The 136 weighs approximately 24 grams and measures 13cm long (or about 1.5cm shorter than the current 146). The 136 feels nice in hand and is a very comfortable size.

Montblanc Meisterstück 136 Fountain Pen

If you are looking for a vintage Montblanc I highly recommend a 136.

TWSBI Eco Fountain Pen Review

TWSBI Eco Fountain Pen

The highly anticipated TWSBI Eco is the company’s most affordable fountain pen to date at $28.99.  The Eco features a clear demonstrator body with a piston filling mechanism; these attributes combined with its low price make for a very enticing pen.

The Eco is a full size pen at just under 14cm long capped.  The Eco comes in only two colors white/clear and black/clear.  I opted for the black.

Like most TWSBIs, the Eco’s design offers a lot to digest.  The cap and piston knob are made of a faceted black plastic while the body is made of a round clear plastic allowing you to see the internal piston mechanism and the feed.

TWSBI Eco Fountain Pen

The Eco features a small stainless steel JoWo nib (the same that is used on the TWSBI Mini and Classic).   For a full sized pen the nib is on the smaller side but at this price point it’s a pretty minor gripe.  I ordered my pen with an extra fine nib and it is a delight to use.  I was surprised how smooth it was; in fact it puts my medium nib Safari to shame.

TWSBI Eco Fountain Pen

The Eco does post but the cap doesn’t seat very far down on the body making it a bit too long.  The pen feels solid in hand and overall the pen is well finished.  A Lamy Safari by comparison looks a feels cheap.

TWSBI Eco Fountain Pen

The Eco is designed to be user serviceable and as such comes with silicon grease and a wrench along with directions for servicing your pen.

TWSBI Eco Fountain Pen

This is my new favorite entry level pen.  To me is far better than the Lamy Safari and Kaweco Sport.

Namiki Nippon Art Flower Basket Fountain Pen Review

Namiki Nippon Art Flower Basket Fountain Pen

The Nippon Art series is Namiki’s entry level line of maki-e pens.  The pens are screened and on my Flower Basket version I do not believe any of the artwork to be done by hand. It’s “Hira” or flat maki-e and it really is flat to look at. I also see no gold sprinkles which makes me question if it should actually be considered “maki-e”, which I am told translates roughly to “sprinkle picture”.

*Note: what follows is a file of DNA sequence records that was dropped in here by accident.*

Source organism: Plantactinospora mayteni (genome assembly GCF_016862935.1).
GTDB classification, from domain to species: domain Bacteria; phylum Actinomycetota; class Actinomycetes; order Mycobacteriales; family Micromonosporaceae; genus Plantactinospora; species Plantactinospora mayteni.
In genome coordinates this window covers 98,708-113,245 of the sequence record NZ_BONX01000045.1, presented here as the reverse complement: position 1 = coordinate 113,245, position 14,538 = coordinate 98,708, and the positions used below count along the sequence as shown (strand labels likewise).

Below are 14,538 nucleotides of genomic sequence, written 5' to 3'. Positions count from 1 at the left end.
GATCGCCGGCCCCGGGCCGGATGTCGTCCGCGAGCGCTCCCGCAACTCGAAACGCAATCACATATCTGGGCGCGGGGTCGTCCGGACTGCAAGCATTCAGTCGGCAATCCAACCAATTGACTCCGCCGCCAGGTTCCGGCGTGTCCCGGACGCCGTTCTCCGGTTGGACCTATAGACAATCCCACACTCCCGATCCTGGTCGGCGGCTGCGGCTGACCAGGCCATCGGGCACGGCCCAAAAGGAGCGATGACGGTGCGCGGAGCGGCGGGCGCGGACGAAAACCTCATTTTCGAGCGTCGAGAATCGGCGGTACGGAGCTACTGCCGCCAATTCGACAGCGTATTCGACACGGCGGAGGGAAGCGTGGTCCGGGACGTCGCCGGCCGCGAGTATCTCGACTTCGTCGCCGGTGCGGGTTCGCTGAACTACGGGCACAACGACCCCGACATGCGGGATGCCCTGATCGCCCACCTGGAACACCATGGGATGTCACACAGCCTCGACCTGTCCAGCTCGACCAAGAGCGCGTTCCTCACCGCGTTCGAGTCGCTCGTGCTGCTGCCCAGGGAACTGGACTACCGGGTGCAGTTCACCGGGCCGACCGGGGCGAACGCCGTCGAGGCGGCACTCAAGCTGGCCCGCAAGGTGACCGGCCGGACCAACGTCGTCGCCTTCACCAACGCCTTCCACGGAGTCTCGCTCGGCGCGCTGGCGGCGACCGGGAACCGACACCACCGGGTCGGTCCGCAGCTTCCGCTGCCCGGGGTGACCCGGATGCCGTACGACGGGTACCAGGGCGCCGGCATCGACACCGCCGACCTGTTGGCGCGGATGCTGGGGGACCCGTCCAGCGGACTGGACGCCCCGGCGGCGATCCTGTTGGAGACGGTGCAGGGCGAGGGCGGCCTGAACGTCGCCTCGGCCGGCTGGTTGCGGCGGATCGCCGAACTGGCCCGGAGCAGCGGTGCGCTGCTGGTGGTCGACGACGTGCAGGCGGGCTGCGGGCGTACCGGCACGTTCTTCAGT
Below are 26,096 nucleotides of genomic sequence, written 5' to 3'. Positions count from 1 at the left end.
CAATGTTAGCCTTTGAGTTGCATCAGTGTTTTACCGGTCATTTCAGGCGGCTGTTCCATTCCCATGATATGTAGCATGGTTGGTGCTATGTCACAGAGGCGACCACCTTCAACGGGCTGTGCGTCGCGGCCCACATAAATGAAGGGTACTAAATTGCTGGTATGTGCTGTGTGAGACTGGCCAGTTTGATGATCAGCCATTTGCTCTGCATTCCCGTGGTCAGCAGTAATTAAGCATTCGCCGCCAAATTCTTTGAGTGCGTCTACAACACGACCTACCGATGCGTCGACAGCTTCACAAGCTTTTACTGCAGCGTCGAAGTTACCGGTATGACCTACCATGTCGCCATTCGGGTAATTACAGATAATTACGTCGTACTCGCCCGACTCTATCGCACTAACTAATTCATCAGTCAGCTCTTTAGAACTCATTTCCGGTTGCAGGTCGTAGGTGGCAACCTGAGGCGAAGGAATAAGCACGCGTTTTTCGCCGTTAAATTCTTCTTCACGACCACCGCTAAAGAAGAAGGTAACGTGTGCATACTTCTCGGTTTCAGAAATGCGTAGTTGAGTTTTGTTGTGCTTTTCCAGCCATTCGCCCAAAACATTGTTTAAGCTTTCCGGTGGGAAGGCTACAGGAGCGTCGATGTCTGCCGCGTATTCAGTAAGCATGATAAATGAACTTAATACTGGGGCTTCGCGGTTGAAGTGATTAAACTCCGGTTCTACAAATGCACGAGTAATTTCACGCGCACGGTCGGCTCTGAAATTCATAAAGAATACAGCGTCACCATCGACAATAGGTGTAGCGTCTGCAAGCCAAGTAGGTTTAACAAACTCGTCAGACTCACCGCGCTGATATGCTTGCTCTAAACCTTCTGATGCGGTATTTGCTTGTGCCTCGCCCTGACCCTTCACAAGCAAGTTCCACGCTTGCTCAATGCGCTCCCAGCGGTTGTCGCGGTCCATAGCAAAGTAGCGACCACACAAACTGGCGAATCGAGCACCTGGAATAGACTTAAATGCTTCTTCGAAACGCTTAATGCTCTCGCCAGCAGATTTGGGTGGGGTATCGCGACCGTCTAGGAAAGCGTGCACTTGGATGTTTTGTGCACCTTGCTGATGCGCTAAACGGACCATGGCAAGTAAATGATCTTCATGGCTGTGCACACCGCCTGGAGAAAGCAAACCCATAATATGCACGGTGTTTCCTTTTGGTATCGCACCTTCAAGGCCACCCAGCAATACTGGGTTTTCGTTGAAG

Namiki Nippon Art Flower Basket Fountain Pen

The body of the pen is plastic covered in urushi lacquer and has a gold plated clip and thin cap band.  The pen is very simple and elegant; it looks great despite the dull hira maki-e.  The section has a seam on it and I do not believe it to be painted with urushi.  The pen is signed “Kokkokai” which is not a specific artist but rather a group of artists.

Namiki Nippon Art Flower Basket Fountain Pen
“Kokkokai” signature

The pen is very well balanced and feels great in hand.  It weighs about 32 grams with converter and measures 5.6” long capped.  This is a full-sized and very comfortable pen despite being the smallest in Namiki’s lineup.

Namiki Yukari Royale, Namiki Nippon Art
Nippon Art pictured with a Namiki Yukari Royale

The inside of the cap has a soft fuzzy material near the lip.  This is done so that when posted the cap does not scratch the lacquer body (a very nice touch).  Like the Pilot Custom 743 , the Nippon Art’s gold nib is lighter in color than the gold trim.

Namiki Nippon Art Flower Basket Fountain Pen

The pen has a #10 size nib and despite the different decoration, I believe this nib to be the same as a standard Pilot #10 (I am going off of a appearances only, so please correct me if I am wrong).  The Namiki #20 nib is the same size as the Pilot #15 but has a different shape and breather hole.

Namiki Yukari Royale nib above the Nippon Art nib
Namiki Yukari Royale nib above the Nippon Art nib
Namiki Nippon Art Flower Basket Fountain Pen
You can see the date stamp “a405” on the side of the nib. The “a” refers to the welding machine used at the Hiratsuka and “405” refers to April 2005.

The 14kt gold medium nib is ultra smooth and soft. It’s a wet nib and I find that it is a bit wider than your average Japanese medium.

Namiki Nippon Art Flower Basket Fountain Pen

 

Hiratsuka

The Nippon Art comes with the Pilot Con-70 vacuum fill converter.  The Con-70 holds 1.1ml of ink (more than twice as much as an average converter).  After using a good number of these Con-70s I have found that some work better than others.  I always fill them with a syringe for this reason.  I also find them more difficult to clean but the huge capacity outweighs any of these of these drawbacks.